"Alas, Babylon" is a novel by the American writer Pat Frank, published in 1959. The book was one of the first fictional novels to deal with the theme of nuclear war and one of the first survivalist novels of its genre. It is consistently ranked in Amazon.com's Top 20 Science Fiction Short Stories list even half a … [Read more...] about Alas, Babylon
Pat Frank was born Harry Hart Frank on May 5th, 1908 in Chicago, Illinois. He worked as a journalist for newspapers, magazines, and government agencies before the 1940's and served with the Office of War Information during World War II. He also acted as a war correspondent during the Korean War.
Frank began writing novels in the 1940's and drew upon this experience with the military and government for them. As with many people that lived during his time, Frank had a lot of concern about impending nuclear war and radiation poisoning.
Frank's first published work was "Mr. Adam" in 1946 which related the story of an accident at a nuclear power plant that left all of the man on earth sterile except for one. The novel was satirical. Ten years later, Frank published two more novels, "Hold Back the Night" and "Forbidden Area," the latter being another book about a nuclear war happening some time in the future.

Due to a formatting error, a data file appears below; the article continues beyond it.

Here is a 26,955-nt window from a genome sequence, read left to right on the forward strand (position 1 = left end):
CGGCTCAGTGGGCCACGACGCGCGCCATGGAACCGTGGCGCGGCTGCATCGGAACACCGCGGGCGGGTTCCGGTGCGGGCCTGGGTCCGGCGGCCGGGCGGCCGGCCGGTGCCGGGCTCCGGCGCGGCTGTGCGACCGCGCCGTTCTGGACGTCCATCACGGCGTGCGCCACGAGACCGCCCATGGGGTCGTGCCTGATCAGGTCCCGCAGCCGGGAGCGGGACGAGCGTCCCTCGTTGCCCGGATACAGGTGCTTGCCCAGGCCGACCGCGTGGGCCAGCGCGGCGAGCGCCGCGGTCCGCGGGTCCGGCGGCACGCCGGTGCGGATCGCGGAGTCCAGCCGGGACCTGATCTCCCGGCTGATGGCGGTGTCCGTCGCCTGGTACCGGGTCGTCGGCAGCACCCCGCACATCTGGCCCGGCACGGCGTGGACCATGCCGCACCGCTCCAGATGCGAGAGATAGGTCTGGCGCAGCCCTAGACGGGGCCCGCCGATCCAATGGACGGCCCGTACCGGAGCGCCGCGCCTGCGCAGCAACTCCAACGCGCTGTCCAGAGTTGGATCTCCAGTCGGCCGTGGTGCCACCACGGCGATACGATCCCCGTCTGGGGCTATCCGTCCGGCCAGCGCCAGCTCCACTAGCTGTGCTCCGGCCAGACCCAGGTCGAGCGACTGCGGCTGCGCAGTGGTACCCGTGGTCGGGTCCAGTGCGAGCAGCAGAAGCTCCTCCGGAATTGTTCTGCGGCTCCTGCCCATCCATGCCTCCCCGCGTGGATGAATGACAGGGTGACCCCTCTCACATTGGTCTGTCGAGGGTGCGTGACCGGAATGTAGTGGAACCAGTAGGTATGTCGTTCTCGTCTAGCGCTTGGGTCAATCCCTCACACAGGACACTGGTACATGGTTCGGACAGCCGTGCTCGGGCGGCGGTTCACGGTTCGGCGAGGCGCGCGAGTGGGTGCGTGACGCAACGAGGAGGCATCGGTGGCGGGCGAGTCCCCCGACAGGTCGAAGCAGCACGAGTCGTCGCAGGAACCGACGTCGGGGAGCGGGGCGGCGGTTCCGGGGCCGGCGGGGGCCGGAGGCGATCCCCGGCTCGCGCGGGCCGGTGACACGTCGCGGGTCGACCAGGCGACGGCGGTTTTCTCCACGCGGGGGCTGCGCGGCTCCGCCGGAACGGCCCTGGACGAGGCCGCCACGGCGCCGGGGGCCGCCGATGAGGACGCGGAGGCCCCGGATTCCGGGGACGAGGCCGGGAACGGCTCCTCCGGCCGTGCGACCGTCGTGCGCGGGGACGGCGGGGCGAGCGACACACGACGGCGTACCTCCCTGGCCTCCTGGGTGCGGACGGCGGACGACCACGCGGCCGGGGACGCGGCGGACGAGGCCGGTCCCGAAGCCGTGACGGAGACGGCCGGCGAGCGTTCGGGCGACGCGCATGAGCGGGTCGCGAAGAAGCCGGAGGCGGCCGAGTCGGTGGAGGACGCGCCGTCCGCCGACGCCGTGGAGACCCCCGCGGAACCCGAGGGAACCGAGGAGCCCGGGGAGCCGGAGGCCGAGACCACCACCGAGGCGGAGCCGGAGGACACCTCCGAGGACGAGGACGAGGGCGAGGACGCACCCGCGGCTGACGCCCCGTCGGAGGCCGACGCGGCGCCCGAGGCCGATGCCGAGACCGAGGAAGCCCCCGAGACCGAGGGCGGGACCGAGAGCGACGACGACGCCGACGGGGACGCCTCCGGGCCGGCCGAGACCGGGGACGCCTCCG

Frank's most well-known book, "Alas, Babylon" was published three years later in 1959. The novel was written while Frank was living in a Tangerine, Florida and the town of Fort Repose depicted in the novel was based on the real town of Mount Dora, Florida, nearby. The novel was conceived of by Frank while he was working on a magazine assignment at the headquarters of the Strategic Air Command. While there, he began wondering how America would react after a nuclear war. Thus, the novel's plot was born.
In 1962, Frank also published a non-fiction book called "How to Survive the H Bomb and Why." Frank's work has seen many adaptations, including the 1956 feature film for "Hold Back the Night" and a 1964 comedy based on his short story, "The Girl Who Almost Got Away."
In 1961, Frank was the recipient of the American Heritage Foundation Award, and later he acted as an adviser for NASA. Frank died at the age of 56 on October 12th, 1964 of acute pancreatitis. He is now buried in Jacksonville, Florida where he passed away.